Computational thinking is the thought processes involved in formulating a problem and expressing its solution(s) in such a way that a computer—human or machine—can effectively carry out.
Wing, Jeannette (2014). “Computational Thinking Benefits Society”. 40th Anniversary Blog of Social Issues in Computing.
There are many definitions for the concept of “Computational Thinking”. I like the above because it addresses more than writing a Scratch program that you see as the definition and result from some places. Don’t get me started.
It also honours the fact that the solution might be human or machine solved. Not specifically stated, are the notions that we often deal with algorithms and that there might be more than one way to solve a problem.
Here’s a great example.
I think we all have used Google Maps or Bing Maps to get driving instructions. If there was one answer, you’d expect to get it no matter the program. That’s typically not the case. For a heady read, check out this Wikipedia article.
So, I put things to a test. I asked both map programs to take me from the Yonge and Bloor intersection to The Old Mill in Blyth Ontario. Here’s how these two popular services would do it.
It’s interesting to note that, once they get out of the Big Smoke, there really are only a few ways to go cross country without a bunch of turns.
What’s interesting is how they get out of Toronto. Bing would have you head north immediately and use Allen Road to get to the 401 or 410. Google actually takes you east and then down the Don Valley Parkway to the Gardiner and then to the 401 or 410. The difference is in the algorithm and the thinking involved in implementation. For the record, Open Street Map gave the same route as Google did.
Could you do something like this in school? I think so. (Because I did)
Let’s forget a computer solution for a minute because it gets very deep in a hurry. Let’s look for the human solution. Suppose every student either walks or rides a bike to school. How do they get there? What route do they take?
By the time you try this, the path will be engrained in their mind so let’s change the game a bit. Suppose a new student arrived in your community and wants advice about how to get to school. Now, it gets interesting. Of course, they’ll want to get to school as quickly as possible. Take a map of the community and pin the school and the new student’s house. How do they get there? It’s an interesting activity. (unless they’re bused which leads us to a different talk) If the walking or biking distance is far enough, you’ll be open to more than one answer.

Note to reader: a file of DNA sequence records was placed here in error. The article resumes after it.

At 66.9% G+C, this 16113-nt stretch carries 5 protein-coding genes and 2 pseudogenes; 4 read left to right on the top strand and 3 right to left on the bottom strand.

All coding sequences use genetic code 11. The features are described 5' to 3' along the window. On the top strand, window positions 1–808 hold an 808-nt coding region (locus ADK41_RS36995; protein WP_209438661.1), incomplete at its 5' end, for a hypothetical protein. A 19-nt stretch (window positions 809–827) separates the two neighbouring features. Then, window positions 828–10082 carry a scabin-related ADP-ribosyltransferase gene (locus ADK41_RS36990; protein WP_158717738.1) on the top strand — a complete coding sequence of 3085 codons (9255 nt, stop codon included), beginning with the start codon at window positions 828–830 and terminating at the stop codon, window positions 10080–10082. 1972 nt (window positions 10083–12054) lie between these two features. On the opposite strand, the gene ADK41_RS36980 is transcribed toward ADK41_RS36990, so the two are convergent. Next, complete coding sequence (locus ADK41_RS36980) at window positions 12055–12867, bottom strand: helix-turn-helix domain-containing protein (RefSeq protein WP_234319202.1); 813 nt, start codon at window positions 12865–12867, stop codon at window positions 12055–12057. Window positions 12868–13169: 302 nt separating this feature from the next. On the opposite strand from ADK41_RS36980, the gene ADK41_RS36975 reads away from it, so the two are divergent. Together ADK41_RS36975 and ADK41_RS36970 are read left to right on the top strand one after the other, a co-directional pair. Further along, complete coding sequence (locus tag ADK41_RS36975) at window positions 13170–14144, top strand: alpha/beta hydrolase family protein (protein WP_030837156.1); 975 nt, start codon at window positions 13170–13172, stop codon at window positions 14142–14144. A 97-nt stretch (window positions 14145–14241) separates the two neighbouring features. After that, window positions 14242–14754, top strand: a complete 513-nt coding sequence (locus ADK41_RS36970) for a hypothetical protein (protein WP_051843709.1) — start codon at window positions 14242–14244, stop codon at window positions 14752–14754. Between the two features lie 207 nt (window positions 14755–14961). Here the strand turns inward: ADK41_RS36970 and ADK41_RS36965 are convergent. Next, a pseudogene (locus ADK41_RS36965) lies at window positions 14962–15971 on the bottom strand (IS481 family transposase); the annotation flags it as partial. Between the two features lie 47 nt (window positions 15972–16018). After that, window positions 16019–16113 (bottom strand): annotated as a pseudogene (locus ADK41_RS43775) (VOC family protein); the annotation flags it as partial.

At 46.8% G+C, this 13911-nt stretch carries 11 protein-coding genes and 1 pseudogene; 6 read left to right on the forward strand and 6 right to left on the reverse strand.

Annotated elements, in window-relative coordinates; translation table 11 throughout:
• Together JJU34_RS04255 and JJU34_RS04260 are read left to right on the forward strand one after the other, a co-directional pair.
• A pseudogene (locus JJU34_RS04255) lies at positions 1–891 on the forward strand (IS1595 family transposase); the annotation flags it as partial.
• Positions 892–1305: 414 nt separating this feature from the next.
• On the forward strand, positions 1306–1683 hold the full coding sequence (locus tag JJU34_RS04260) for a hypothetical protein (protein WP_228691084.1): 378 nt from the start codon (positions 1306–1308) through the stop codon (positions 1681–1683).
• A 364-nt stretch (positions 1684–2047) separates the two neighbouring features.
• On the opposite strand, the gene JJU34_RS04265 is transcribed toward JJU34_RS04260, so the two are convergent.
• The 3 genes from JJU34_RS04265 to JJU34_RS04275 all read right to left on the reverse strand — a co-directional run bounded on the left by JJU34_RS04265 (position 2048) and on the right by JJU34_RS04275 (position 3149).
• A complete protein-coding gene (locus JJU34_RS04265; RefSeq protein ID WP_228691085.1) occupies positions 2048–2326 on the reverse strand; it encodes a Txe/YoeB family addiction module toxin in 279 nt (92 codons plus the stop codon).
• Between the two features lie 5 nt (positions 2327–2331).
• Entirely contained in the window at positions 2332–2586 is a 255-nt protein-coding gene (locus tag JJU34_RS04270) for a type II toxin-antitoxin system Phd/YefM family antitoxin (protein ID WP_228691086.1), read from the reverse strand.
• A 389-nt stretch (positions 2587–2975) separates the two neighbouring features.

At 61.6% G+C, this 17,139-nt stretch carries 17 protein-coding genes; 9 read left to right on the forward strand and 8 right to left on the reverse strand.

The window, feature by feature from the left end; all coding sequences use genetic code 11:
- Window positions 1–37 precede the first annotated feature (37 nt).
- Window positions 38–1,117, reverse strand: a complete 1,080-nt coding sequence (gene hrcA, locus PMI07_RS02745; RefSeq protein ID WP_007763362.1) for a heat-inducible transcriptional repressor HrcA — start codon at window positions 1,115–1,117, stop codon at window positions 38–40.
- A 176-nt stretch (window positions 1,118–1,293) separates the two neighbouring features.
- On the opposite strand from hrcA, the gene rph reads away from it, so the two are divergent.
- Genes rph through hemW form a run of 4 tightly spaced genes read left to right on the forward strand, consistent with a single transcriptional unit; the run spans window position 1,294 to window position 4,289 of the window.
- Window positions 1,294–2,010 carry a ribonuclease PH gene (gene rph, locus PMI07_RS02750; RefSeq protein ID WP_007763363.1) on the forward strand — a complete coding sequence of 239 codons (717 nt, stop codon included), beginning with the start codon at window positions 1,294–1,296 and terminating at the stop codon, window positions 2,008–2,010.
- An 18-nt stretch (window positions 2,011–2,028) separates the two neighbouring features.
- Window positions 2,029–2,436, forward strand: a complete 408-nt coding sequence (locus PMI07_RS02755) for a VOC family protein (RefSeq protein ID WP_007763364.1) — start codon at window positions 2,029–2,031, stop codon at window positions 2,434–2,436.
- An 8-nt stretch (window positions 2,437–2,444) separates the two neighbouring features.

What would Bing or Google do? Of course, you know the answer, drop a couple of pins and ask for directions.
A computer solution is a big more challenging but can be done. A problem that I gave my Grade 12 students went along these lines.
Fortunately, Lasalle where the school was located was mostly laid out on a grid although some roads didn’t always go through. But that was OK; it made the problem interesting. What we did was create a big matrix (2D array) and marked intersections as open or closed. We had a starting point quite a way from the school at cell (0, 0) and the school was located at (20, 20). The goal was to create an efficient algorithm to walk through the array as quickly as possible. It wasn’t trivial, but like Bing, Open Street Map, and Google, as soon as you could get to a major road, it was smooth sailing.
Of course, you could make it even more like real life with one-way streets, cross walks, bridges, and points of interest. For example, I only lived a few blocks from school and could be there in five minutes. But, there was a bakery downtown that put out its day olds right after school. Going home was a different route for sure.